HAYES IN THE HOUSE: By MP John Hayes
Last week’s attempted terrorist attack in New York was, thankfully, foiled, but this latest outrage is yet another reminder of the unprecedented scale of the threat we face from terrorism.
Chillingly, the perpetrator had been granted his ‘Green Card’ – giving him permanent residency in the United States, highlighting the particularly insidious problem of so-called ‘home grown’ terrorists.
Since the start of the Syrian conflict, some 850 individuals with links to the United Kingdom have travelled to the region to join forces with our Islamist enemies.
Roughly half are believed to have returned. In that context, the new defence secretary Gavin Williamson was absolutely right when he said: “A dead terrorist can’t cause any harm to Britain. I do not believe that any terrorist, whether they come from this country or any other, should ever be allowed back into this country.”
Those who so cravenly choose to make themselves our enemies will face the overwhelming might of our Armed Forces and – as many foreign aggressors of the past have found to their cost – the Queen’s soldiers, sailors and airmen should not be underestimated.
Under international law, a State is required to allow its citizens entry. But given that those who have travelled to Syria or Iraq have betrayed our country, any suggestion that they should be returning to a welcome home is patently absurd.
Instead, they will be subject to the full force of British law and brought to justice for their offences. The Treason Act of 1351 is still in force, making it a crime of high treason to “adhere to the Sovereign’s enemies…in the realm or elsewhere.” Convictions under the Act carry a life sentence, with the option for the judge to deny all possibility of parole.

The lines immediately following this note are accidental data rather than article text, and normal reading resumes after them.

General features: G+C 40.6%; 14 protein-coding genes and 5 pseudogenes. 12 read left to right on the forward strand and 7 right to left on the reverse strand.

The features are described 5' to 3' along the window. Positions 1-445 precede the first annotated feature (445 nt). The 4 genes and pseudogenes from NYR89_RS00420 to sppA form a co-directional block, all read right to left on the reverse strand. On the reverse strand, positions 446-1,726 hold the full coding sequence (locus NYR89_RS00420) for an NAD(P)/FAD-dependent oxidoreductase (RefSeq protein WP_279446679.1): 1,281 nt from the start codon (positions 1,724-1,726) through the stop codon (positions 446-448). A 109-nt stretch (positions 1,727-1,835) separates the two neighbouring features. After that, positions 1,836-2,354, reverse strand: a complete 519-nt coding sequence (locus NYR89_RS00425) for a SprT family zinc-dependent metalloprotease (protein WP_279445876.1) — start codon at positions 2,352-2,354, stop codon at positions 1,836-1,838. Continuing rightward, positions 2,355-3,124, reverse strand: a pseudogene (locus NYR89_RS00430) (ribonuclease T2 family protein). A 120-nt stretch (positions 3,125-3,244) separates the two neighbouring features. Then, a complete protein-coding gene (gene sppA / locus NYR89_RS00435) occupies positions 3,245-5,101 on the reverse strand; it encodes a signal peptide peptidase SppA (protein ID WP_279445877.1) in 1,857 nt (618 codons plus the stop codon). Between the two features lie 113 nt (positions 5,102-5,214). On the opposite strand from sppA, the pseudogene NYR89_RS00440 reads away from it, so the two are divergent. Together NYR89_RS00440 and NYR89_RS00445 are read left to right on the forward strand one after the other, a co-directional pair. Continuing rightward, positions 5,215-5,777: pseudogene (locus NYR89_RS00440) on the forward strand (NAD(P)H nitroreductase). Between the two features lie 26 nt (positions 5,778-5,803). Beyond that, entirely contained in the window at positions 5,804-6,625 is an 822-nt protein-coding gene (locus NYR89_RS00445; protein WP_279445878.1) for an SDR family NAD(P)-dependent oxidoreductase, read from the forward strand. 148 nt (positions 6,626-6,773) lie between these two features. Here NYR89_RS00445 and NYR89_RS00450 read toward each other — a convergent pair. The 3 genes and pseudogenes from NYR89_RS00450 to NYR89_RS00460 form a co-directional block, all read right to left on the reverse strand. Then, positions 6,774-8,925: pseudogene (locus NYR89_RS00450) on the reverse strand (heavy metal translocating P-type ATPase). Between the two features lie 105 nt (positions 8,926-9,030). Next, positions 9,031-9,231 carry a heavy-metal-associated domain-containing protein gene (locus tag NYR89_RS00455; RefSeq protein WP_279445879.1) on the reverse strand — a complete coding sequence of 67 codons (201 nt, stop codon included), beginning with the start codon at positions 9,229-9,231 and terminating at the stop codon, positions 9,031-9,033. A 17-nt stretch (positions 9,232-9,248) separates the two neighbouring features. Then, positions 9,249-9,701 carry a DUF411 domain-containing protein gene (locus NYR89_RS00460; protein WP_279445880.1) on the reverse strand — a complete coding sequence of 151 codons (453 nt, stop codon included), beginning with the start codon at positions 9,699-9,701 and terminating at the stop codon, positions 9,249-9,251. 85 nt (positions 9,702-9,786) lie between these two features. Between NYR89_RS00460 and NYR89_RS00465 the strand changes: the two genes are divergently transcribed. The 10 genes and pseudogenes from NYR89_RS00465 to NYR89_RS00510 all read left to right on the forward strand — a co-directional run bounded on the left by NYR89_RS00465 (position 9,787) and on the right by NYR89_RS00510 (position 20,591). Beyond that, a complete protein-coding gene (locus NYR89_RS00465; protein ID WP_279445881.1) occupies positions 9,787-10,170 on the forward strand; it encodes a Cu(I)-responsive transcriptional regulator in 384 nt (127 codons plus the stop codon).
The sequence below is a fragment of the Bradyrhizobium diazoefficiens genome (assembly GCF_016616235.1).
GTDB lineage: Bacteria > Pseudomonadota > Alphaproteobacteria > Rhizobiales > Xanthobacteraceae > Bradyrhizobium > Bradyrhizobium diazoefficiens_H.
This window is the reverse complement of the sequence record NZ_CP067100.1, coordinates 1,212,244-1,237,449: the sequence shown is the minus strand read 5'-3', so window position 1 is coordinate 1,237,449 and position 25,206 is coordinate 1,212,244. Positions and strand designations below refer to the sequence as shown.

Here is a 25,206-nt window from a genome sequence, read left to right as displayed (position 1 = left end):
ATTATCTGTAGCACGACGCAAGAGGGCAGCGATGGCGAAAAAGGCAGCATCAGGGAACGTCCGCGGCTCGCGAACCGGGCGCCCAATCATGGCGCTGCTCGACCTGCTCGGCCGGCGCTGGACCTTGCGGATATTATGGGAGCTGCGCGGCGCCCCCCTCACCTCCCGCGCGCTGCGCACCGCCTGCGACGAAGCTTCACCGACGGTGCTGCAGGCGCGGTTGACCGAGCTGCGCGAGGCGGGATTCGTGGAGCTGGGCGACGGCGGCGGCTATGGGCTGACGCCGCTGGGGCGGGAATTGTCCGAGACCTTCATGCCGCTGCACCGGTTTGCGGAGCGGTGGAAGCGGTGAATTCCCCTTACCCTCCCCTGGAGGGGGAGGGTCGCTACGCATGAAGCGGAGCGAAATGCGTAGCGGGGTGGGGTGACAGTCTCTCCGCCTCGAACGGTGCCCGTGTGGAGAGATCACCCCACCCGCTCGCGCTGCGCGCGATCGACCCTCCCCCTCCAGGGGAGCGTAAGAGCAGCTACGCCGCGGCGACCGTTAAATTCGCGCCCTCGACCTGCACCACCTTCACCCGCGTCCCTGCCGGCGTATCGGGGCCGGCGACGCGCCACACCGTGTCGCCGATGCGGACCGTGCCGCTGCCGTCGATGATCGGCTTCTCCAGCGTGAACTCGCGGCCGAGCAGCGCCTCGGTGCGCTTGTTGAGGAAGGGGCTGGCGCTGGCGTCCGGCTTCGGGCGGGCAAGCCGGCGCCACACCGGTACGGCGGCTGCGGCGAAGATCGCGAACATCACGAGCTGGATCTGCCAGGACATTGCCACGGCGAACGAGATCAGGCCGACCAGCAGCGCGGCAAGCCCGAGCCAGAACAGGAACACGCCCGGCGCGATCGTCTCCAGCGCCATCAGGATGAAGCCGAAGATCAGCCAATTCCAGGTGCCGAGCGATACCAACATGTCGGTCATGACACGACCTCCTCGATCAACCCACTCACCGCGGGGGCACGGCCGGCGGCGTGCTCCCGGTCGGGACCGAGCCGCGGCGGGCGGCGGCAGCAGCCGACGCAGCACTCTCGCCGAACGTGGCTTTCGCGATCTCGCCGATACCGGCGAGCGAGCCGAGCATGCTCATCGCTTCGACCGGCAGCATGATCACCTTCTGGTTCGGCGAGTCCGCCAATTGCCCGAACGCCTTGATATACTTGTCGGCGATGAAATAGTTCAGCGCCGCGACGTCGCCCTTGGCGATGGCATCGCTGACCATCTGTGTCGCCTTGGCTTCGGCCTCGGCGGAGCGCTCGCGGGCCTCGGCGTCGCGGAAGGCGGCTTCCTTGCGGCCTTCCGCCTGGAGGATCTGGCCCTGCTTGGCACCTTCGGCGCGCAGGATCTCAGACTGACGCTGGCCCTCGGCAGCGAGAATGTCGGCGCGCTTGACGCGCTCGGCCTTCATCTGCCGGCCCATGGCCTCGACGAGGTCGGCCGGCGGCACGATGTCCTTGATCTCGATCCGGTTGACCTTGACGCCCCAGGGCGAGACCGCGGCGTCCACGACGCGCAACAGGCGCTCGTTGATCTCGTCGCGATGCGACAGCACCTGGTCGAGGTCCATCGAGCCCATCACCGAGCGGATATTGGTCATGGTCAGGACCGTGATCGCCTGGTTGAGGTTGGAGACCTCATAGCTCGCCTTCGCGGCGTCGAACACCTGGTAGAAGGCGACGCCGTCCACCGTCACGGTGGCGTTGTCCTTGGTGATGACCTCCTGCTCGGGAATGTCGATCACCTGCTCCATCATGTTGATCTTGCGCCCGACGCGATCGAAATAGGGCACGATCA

Our resolve in the face of evil must be unwavering, so the police, security and intelligence services should have the powers and resources they need to keep us safe. Counter-terrorism spending has been protected, with particular investment in policing to bolster key capabilities. £144 million, for instance, will increase armed policing capability over the next five years.
A security minister, I was proud to steer the Investigatory Powers Bill though Parliament... now, as an Act, it provides the means to anticipate and count terrorist plots and the plans of other serious criminals
Doing all we can to unite in the fight against Islamism, we can take heart from the fact that, throughout our history, we have been in the vanguard of facing down tyranny and evil. We shall not be intimidated by this latest threat, to whom our message – like Churchill’s to the Nazis – is clear: “We will have no truce or parley with you, or the grisly gang who work your wicked will. You do your worst – and we will do our best.”